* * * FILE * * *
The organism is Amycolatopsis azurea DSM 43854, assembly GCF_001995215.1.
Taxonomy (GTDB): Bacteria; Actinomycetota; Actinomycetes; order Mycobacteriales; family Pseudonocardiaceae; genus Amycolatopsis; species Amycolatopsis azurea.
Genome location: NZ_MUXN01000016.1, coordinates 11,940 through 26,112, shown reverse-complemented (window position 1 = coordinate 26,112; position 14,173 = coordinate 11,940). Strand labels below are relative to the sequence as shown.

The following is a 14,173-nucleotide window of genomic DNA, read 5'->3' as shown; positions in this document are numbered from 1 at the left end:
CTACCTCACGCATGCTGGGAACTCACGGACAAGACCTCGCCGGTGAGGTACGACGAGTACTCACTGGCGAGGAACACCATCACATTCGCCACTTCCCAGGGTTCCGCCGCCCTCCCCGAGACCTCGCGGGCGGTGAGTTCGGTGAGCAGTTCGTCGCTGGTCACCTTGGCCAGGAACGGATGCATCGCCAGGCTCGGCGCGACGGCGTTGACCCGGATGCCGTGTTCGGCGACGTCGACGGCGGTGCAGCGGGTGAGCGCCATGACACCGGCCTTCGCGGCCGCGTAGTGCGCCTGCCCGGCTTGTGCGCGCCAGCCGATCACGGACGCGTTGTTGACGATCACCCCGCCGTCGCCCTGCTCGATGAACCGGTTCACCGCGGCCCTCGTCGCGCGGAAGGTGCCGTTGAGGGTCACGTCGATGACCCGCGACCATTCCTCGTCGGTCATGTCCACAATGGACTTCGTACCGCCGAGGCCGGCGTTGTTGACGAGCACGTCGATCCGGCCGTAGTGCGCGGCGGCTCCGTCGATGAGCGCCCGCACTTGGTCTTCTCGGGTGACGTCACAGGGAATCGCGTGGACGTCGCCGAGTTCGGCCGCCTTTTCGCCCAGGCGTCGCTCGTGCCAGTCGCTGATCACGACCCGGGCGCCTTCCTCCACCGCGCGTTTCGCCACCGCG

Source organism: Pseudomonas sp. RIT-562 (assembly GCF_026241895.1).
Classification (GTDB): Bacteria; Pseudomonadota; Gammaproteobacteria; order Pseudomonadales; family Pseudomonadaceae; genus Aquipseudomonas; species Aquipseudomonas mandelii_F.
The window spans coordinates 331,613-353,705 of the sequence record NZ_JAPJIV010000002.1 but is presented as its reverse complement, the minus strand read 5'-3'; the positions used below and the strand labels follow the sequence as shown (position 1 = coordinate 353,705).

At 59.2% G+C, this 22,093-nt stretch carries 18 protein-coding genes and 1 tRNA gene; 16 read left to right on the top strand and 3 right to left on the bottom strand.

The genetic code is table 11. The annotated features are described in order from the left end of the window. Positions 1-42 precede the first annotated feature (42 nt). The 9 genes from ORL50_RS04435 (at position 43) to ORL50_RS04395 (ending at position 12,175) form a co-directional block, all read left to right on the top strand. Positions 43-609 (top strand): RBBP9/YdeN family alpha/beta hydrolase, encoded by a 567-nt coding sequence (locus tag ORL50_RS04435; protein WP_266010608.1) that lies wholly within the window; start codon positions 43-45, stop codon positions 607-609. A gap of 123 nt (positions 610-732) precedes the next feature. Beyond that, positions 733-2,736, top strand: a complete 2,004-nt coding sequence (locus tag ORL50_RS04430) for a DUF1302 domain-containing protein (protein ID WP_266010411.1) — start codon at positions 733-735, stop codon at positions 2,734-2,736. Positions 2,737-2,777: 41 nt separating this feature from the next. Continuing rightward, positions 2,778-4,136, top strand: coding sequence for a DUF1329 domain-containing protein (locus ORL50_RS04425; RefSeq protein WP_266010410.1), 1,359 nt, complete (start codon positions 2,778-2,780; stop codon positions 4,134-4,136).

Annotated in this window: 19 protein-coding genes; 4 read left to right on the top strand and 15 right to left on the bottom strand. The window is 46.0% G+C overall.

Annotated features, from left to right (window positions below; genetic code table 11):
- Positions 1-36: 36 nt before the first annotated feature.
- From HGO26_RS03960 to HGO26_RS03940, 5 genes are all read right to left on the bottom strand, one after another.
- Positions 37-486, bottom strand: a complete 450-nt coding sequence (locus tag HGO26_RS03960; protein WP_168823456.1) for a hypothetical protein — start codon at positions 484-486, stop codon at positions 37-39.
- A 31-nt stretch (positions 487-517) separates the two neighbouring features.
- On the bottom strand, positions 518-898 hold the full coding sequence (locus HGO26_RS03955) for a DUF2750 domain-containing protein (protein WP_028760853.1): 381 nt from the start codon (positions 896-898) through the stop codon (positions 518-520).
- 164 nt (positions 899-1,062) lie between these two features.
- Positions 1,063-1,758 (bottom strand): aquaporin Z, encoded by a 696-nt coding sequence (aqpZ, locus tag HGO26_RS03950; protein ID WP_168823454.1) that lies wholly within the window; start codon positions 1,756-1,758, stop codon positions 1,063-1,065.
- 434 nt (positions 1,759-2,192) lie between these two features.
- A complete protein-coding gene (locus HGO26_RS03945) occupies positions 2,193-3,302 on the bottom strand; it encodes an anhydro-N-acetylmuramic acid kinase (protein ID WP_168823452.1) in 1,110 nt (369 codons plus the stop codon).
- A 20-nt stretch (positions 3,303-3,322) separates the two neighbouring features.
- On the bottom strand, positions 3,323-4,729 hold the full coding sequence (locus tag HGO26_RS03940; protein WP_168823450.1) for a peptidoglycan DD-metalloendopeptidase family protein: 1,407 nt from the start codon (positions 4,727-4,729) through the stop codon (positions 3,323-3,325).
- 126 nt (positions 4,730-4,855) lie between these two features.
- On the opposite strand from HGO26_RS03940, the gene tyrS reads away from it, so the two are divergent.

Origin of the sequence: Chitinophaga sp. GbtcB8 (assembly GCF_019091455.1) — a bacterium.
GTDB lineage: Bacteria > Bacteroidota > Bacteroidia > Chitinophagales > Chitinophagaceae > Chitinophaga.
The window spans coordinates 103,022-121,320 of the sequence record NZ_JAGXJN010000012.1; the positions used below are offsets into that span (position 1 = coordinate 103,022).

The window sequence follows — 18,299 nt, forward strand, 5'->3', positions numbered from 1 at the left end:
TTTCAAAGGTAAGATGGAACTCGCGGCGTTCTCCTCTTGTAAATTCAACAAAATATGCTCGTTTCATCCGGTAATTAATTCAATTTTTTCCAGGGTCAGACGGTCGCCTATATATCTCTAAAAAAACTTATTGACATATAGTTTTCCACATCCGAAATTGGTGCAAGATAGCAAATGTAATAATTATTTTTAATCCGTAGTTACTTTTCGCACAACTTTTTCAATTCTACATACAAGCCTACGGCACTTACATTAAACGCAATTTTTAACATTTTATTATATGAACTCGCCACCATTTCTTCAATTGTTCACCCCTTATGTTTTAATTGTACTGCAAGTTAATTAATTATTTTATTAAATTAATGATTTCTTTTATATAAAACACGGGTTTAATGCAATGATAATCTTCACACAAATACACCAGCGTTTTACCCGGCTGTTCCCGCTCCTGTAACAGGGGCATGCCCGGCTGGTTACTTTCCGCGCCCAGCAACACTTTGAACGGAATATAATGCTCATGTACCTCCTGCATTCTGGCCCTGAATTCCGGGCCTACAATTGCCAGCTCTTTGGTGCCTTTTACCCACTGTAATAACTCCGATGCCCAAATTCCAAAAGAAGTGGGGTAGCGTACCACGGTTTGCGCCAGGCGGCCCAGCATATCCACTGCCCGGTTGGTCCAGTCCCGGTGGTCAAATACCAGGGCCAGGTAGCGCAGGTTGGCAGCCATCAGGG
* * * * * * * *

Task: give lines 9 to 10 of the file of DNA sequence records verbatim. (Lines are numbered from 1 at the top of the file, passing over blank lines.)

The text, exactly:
At 59.2% G+C, this 22,093-nt stretch carries 18 protein-coding genes and 1 tRNA gene; 16 read left to right on the top strand and 3 right to left on the bottom strand.

The genetic code is table 11. The annotated features are described in order from the left end of the window. Positions 1-42 precede the first annotated feature (42 nt). The 9 genes from ORL50_RS04435 (at position 43) to ORL50_RS04395 (ending at position 12,175) form a co-directional block, all read left to right on the top strand. Positions 43-609 (top strand): RBBP9/YdeN family alpha/beta hydrolase, encoded by a 567-nt coding sequence (locus tag ORL50_RS04435; protein WP_266010608.1) that lies wholly within the window; start codon positions 43-45, stop codon positions 607-609. A gap of 123 nt (positions 610-732) precedes the next feature. Beyond that, positions 733-2,736, top strand: a complete 2,004-nt coding sequence (locus tag ORL50_RS04430) for a DUF1302 domain-containing protein (protein ID WP_266010411.1) — start codon at positions 733-735, stop codon at positions 2,734-2,736. Positions 2,737-2,777: 41 nt separating this feature from the next. Continuing rightward, positions 2,778-4,136, top strand: coding sequence for a DUF1329 domain-containing protein (locus ORL50_RS04425; RefSeq protein WP_266010410.1), 1,359 nt, complete (start codon positions 2,778-2,780; stop codon positions 4,134-4,136).